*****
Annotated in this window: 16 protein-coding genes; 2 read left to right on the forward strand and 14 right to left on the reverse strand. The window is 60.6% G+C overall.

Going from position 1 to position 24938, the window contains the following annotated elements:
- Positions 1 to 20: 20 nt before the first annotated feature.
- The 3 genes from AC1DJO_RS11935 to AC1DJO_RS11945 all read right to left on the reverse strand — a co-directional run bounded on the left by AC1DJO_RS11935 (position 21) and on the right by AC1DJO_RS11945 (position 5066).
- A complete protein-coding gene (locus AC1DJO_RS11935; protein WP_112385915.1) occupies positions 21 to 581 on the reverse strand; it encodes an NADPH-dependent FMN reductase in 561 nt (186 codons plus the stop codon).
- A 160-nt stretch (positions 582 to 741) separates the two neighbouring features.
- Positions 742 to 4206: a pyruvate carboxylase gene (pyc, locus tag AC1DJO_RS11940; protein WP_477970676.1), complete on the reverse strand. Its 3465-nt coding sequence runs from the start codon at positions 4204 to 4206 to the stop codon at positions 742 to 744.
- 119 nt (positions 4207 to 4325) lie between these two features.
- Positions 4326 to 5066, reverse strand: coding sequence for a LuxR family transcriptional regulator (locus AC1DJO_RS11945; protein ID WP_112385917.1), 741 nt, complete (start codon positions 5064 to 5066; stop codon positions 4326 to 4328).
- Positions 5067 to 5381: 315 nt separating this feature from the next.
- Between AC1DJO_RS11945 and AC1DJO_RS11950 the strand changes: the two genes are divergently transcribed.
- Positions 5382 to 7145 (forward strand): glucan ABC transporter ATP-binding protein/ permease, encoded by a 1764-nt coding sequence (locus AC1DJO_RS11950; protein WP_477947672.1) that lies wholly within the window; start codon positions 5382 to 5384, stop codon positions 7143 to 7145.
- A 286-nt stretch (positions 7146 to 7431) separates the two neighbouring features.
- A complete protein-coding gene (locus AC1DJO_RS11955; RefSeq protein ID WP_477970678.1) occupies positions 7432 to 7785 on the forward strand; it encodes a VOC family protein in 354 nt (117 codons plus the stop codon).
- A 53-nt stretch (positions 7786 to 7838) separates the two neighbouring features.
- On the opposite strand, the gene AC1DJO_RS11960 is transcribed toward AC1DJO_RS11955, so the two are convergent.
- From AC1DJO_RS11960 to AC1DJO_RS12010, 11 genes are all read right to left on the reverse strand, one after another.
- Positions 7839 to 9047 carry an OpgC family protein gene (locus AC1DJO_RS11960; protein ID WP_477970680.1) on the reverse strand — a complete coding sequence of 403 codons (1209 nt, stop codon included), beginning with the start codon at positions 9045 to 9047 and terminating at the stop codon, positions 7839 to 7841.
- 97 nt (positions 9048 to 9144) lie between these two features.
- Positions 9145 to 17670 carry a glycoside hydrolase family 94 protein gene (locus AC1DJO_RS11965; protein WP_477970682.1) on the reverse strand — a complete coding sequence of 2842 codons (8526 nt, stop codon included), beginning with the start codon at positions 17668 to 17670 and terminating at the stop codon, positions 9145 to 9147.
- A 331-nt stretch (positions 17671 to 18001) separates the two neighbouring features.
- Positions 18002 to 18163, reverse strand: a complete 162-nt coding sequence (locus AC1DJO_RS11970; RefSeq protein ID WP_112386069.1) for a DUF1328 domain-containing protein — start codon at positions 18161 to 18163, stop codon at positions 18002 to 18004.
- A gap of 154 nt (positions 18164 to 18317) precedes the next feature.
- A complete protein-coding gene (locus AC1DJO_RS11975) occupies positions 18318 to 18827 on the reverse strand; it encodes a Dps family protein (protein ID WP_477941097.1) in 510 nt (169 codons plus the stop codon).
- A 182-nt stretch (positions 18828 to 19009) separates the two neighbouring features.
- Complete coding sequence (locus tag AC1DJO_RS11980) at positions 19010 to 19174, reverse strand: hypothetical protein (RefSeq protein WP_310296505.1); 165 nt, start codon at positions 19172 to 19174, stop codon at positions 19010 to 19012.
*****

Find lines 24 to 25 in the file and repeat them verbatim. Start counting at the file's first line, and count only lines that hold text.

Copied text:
- A complete protein-coding gene (locus AC1DJO_RS11975) occupies positions 18318 to 18827 on the reverse strand; it encodes a Dps family protein (protein ID WP_477941097.1) in 510 nt (169 codons plus the stop codon).
- A 182-nt stretch (positions 18828 to 19009) separates the two neighbouring features.